Nasdaq surged above 6,000 for the first time on Tuesday. (Representative image) (Image courtesy: Wikimedia commons) Photograph:( Others )
China's new rules have roiled markets in recent days and caused some firms to shelve plans for initial stock offerings
The top US stock regulator on Friday announced new reporting requirements for Chinese shell companies listed on American exchanges. This was in response to Beijing's crackdown on big business.
Beijing has recently taken steps to tighten leash on major corporations in entertainment, ride-hailing, education and online shopping, including cybersecurity checks on firms planning to raise money in foreign markets
In a move he said was aimed at protecting American investors, Gary Gensler, head of the Securities and Exchange Commission (SEC), called for new disclosures including to "prominently and clearly" state whether they have permission to list overseas.
These requirements focus on offshore shell companies known as Variable Interest Entities (VIEs).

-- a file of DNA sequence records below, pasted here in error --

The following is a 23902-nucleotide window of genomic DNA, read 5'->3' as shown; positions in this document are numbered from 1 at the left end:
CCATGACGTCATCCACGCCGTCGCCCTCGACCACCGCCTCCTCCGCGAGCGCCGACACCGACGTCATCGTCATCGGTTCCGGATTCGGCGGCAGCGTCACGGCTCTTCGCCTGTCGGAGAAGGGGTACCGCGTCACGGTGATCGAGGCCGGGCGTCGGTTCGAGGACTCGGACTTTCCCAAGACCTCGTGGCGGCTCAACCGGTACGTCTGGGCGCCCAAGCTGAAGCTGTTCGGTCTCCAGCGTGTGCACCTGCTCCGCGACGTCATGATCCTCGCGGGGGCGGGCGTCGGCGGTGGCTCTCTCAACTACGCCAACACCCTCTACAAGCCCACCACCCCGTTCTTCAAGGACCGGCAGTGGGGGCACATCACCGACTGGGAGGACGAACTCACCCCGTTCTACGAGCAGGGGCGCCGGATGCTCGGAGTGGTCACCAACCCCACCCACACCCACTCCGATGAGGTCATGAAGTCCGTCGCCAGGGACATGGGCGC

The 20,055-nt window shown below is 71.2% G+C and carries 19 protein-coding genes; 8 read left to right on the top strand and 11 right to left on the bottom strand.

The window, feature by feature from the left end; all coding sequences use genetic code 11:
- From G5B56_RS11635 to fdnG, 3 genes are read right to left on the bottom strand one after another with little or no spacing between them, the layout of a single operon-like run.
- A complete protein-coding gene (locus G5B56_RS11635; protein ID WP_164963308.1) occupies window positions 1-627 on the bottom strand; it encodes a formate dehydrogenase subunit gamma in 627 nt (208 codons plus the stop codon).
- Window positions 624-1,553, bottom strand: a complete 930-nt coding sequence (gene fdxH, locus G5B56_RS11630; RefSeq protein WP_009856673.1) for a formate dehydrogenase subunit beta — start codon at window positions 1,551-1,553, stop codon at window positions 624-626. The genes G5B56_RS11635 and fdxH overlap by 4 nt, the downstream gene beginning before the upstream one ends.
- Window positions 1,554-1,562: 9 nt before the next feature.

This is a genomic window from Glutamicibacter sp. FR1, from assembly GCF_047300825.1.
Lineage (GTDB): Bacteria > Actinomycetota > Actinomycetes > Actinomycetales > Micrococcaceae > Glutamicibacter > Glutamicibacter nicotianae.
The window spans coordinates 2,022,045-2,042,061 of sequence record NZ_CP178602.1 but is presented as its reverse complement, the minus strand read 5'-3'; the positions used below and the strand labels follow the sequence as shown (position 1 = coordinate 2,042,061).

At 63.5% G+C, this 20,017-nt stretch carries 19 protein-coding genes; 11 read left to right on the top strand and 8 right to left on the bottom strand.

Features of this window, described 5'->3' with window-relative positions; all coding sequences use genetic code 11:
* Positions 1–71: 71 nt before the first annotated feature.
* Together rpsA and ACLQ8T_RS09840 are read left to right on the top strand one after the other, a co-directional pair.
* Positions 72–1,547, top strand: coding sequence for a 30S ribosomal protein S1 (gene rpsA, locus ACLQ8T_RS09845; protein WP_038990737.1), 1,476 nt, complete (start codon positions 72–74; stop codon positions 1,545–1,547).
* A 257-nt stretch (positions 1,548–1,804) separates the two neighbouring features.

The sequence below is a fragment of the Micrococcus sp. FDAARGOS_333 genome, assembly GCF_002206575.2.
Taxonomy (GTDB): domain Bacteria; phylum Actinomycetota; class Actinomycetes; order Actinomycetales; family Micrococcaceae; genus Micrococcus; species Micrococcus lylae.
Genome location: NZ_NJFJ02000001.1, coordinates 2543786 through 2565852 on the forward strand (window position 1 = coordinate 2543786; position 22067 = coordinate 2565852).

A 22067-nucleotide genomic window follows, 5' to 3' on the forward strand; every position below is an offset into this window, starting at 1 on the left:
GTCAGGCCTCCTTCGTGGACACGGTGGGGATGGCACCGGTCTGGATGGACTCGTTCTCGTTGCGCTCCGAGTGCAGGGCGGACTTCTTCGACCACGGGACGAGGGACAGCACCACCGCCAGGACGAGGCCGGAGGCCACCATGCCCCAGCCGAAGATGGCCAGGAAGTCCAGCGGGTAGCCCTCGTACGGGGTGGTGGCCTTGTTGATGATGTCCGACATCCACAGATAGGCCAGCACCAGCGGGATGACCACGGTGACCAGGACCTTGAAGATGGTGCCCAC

"I worry that average investors may not realize that they hold stock in a shell company rather than a China-based operating company," Gensler said in a statement.
"In light of the recent developments in China and the overall risks with the China-based VIE structure, I have asked staff to seek certain disclosures from offshore issuers associated with China-based operating companies."
He also said he asked SEC staff for "targeted additional reviews of filings for companies with significant China-based operations," but gave no details on how those would be determined.
China's new rules have roiled markets in recent days and caused some firms to shelve plans for initial stock offerings.
Ride-hailing giant Didi Chuxing defied authorities and went ahead with its IPO only to face a backlash when Beijing ordered the app to be removed from stores over cybersecurity concerns.